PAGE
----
Remember, repetition doesn’t have to be long or boring. 3-5 minutes on a daily basis has proven to go a long way in our home learning.

4. Focusing on his reading progress and growth

My son used to struggle and avoid reading so much that each reading attempt became a 30 – 45 minute saga with more tears, arguing and negative energy than actual reading. I am not proud of some of the things I said to him, implying he may grow up illiterate, if he didn’t start “caring”.

Switching to All About Reading and taking time to shift my mindset to a more intentional learning approach, one that works for him, has changed our reading experience and progress rate.

Instead of getting frustrated, I’ve made a point of finding at least one positive thing to point out after each reading session. When he struggles through a sentence and gets to the end, I say “look at you reading!” When he asks what something says, I respond “I bet you can read that because you have become a strong reader in the last few weeks.”

I have seen his confidence and pride increase and his desire to read is growing.

5. Keeping Lessons Short

Ultimately, we settled on All About Reading because of their short, easily digestible lessons, the way they incorporate review into each lesson, their multisensory learning approach, and their great reviews from around the web and other homeschool families. This is a fantastic, easy-to-follow program which works well for my ADHD kiddo. We will be trying All About Spelling in the near future. We spend, on average 10-20 minutes a day on reading.

6. Empathy Goes A Long Way

If my son is getting frustrated, we take a break, let him know it’s okay to be frustrated, discuss what went well (sometimes this is a challenge but I try to find something positive), touch briefly on his growth mindset, and give him the choice of trying again later in the day or waiting until tomorrow. I emphasize that learning to read is hard work and that, no matter the result, he is showing up each day and that is something to be proud of.

7. Tracking The Reading

My son has a hard time moving from word to word. He often spends a while breaking down a word only to repeat it several times, looking at me for approval before moving on, then loosing track of what he is actually reading. When I first suggested using his finger under each word to track where is was, he gave me stink eye, slapped his entire hand down under a random word and huffed loudly. After explaining that even his dad and I read with our finger (hey, we just took a speed reading course from Jim Kwik!), and that many reading specialists have helped kids learn to read through finger tracking, he was finally willing to give it a try.

We also created our own reading tracker card by cutting a small rectangle in an index card and he appreciates having two different ways of helping him move from word to work without distraction. He has seen the progress from tracking, which has given him a boost of confidence.

8. Having fun!

Games: We love Scrabble (this lock-in-place version is great for active kids), Scrabble Slam, and Bananagrams. We mostly just play around to create words together, as a team, although we did manage a full, simplified game of scrabble the other day! We also enjoy word search puzzles and Mad Libs Jr and Mad Libs.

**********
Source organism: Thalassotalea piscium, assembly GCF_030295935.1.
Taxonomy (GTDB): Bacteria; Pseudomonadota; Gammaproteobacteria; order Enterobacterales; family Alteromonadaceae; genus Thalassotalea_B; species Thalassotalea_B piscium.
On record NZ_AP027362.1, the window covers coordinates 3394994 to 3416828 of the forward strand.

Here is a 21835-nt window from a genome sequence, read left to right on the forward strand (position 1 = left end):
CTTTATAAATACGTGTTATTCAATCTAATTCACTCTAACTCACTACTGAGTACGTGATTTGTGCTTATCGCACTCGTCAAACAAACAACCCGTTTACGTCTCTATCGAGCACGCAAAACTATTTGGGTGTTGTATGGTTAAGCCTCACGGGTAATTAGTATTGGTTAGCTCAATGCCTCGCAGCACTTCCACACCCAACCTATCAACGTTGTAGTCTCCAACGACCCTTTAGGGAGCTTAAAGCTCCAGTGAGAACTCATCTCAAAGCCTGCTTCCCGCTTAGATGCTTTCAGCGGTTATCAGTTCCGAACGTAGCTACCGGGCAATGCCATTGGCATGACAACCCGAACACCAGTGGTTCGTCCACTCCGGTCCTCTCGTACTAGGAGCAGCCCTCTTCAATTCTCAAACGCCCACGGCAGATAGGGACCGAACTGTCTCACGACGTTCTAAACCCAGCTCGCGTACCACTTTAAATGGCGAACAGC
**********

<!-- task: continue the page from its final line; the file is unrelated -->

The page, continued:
We also make up our own games to help with the mundane repetition needed for differently wired kiddos. Below are a few ideas to get you started!

Word Monster: Put 4-6 phonograms, digraphs, words (whatever you are working on) on the floor. Call out one of the cards then say “I am the word monster and I am going to stomp on the word out.” Then, see if your child can grab the card before you step on it. Whoever gets the most cards that round wins. Play again, reversing the roles so the child becomes the word monster and has even more practice reading!

Lava: Put your cards on the floor and play the classic Lava game where the floor is Lava only this time players call out the words they are jumping too. If they get the word incorrect, they fall into the lava pit! To make this even more challenging, call out a letter sound or digraph. Players can only jump to words with those sounds.

Hopscotch: Write words instead of numbers in the squares and call out the words as you go. Or, if reading all the words is too much, just ask your child to read the word where their pebble lands.

Tag: This is more of a spelling game but lots of fun. We play a normal game of tag and then, when someone is “caught” they are given a spelling word by the “catcher”. When they spell the word correctly, they are unfrozen and the game resumes. If they are struggling to spell the word, help them sound it out, then tap each letter on their arm followed with the whole word. O-U-T. Out. Tapping it on their arm gives more of a sensory learning and carves pathways in the brain.

Tips for Helping a Struggling Reader: Conclusion

While we were initially concerned with getting a (quite expensive and laborious) dyslexia evaluation, it is now less of a concern since our learning approach will be the same, regardless of diagnosis. It’s sort of like eating healthy and preventative care!

No matter where you begin, my recommendation: start when your kids are ready, stay positive and encourage their growth, go at their pace, and use whatever works for them!